Factories located outside of Asia, whether they’re in Europe or the U.S., aren’t able to pump out the same quantity of sneakers on a daily basis, which presents its own set of problems to those trying to start their own brand. Hikmet Sugoer, who founded German sneaker boutique Solebox and started his own brand after selling and leaving the business, has started his own sneaker line, Sonra, and makes premium running sneakers in Germany. “The biggest problem is dealing with a small factory, because they have a maximum that they can produce per year,” Sugoer, 44, says. “I forecasted a small quantity, and now there’s no possibility to [make more shoes]. You’re dependent on the factory, especially if you want to produce regionally, because there aren’t many factories around. If I were to produce in Asia, it would be much easier, but producing in Europe is much harder.”
Once the shoe is made, selling and marketing it is the next challenge that faces someone who starts their own sneaker company. And it can make or break the brand. The process, however, all starts with making a good shoe, as simple as it may seem. “Marketing and design impact each other. If you nail a design, it’s going to market itself. So the hard work is in developing or designing the shoe that’s truly innovative,” Gainor says. “There are so many silhouettes that look and feel the same that occupy the same space, so the marketing becomes much more difficult. If your product doesn’t stand out, then you’re going to have to put in a lot of work to make people notice it in today’s market, especially with big players like Nike and Adidas making shoes.”
Experience in the sneaker industry will help you launch your own sneaker brand, but having a recognizable name in that same space will get more people to pay attention at the start. Sugeor’s had his hand in some of the most coveted sneaker collaborations over the past decade and has built a cult-like following, where he’s applied his older colorways to his new shoes. The same people who craved his old sneakers wanted a pair of Sonras. “Without proving myself with my work in the past, this wouldn’t be possible,” he says. “It’s not easy to put your sneakers in top-tier stores. I sell my shoes at Hanon, 24 Kilates, and Patta. This wouldn’t be possible if people didn’t know me. It’s because they know me from my work that I did while I was at Solebox.”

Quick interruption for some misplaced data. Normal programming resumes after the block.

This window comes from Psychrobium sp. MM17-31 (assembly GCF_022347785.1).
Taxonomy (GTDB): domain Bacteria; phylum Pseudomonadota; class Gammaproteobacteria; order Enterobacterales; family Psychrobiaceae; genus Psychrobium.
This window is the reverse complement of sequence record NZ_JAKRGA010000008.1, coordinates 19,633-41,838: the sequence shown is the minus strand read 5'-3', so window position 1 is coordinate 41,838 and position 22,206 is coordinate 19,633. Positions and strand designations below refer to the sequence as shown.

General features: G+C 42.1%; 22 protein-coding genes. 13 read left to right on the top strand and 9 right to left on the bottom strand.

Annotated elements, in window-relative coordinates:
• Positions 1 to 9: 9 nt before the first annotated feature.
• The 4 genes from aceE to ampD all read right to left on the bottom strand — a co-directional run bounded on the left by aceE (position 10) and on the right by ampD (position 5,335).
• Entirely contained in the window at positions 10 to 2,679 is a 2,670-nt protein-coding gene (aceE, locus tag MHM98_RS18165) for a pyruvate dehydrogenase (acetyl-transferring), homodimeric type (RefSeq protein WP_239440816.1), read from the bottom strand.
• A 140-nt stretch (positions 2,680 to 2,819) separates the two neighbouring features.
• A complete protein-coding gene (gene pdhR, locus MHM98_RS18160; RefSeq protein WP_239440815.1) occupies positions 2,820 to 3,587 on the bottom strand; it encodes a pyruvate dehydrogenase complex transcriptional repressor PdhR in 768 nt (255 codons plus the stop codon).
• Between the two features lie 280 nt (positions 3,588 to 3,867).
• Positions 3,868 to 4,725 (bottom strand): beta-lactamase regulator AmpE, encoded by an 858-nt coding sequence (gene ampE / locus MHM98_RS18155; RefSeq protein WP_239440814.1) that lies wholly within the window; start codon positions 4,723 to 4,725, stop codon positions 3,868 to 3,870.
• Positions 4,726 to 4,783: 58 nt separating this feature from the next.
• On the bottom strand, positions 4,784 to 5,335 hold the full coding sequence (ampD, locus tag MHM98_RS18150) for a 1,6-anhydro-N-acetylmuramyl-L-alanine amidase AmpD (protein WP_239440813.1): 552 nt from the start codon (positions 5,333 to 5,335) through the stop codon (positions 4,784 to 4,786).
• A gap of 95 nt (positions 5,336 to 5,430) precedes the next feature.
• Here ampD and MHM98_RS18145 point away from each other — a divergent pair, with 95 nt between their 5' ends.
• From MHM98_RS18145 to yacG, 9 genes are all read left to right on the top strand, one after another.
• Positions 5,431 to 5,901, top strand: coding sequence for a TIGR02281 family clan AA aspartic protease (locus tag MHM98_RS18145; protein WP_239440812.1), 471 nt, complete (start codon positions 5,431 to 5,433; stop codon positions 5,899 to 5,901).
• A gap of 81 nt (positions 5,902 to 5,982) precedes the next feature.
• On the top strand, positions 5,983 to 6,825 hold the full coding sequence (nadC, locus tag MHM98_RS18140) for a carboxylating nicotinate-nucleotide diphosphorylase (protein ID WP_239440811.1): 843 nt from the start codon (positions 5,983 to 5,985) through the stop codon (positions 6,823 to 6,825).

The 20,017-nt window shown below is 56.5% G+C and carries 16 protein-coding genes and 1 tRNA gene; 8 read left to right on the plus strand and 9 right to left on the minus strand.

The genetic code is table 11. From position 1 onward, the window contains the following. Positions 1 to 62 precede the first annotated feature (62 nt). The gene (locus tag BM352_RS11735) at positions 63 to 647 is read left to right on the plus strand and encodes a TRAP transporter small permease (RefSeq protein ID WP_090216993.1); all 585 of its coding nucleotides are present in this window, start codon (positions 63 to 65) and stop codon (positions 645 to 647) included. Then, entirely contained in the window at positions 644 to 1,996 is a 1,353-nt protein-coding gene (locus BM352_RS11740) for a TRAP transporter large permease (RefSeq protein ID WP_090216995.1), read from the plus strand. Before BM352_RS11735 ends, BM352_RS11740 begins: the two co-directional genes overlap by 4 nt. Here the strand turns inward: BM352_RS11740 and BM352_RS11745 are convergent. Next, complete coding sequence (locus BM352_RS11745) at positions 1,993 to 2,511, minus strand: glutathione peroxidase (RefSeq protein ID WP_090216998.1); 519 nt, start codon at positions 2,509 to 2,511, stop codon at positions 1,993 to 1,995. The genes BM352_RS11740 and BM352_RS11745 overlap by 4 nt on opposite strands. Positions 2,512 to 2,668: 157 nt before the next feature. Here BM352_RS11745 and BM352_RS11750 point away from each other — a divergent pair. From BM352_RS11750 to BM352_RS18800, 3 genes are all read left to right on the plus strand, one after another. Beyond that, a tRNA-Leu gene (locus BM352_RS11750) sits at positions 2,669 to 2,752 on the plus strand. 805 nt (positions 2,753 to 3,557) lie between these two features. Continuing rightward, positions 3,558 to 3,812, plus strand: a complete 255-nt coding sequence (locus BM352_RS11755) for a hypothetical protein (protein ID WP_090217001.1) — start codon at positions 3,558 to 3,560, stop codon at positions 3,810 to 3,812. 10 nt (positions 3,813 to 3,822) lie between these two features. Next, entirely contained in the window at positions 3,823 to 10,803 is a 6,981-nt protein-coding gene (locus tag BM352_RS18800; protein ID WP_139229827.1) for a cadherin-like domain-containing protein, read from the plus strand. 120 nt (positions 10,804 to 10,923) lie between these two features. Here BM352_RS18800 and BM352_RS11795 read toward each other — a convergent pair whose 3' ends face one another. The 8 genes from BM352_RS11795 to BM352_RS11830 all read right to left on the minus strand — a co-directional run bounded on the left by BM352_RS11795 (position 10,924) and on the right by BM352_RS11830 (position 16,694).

Designing a great shoe, selecting the right materials, and finding the right marketing strategy are what it takes to make a successful shoe, as well as a little bit of luck, financial planning, and the right co-signs. But you’re not going to make it far within the footwear industry without hard work and, ultimately, a passion for sneakers. “If you work in this industry, it’s a given that you’re passionate about sneakers. To deal with everything that’s going to happen, you’re going to need a real love for footwear. The downside is that it might make you crazy, thinking you fucked up a colorway,” Gainor says. “I’ve learned to go through my design process and live with and accept my mistakes. I realize that we’ve made the very best shoe that we’ve made today. We can all make a better shoe tomorrow.”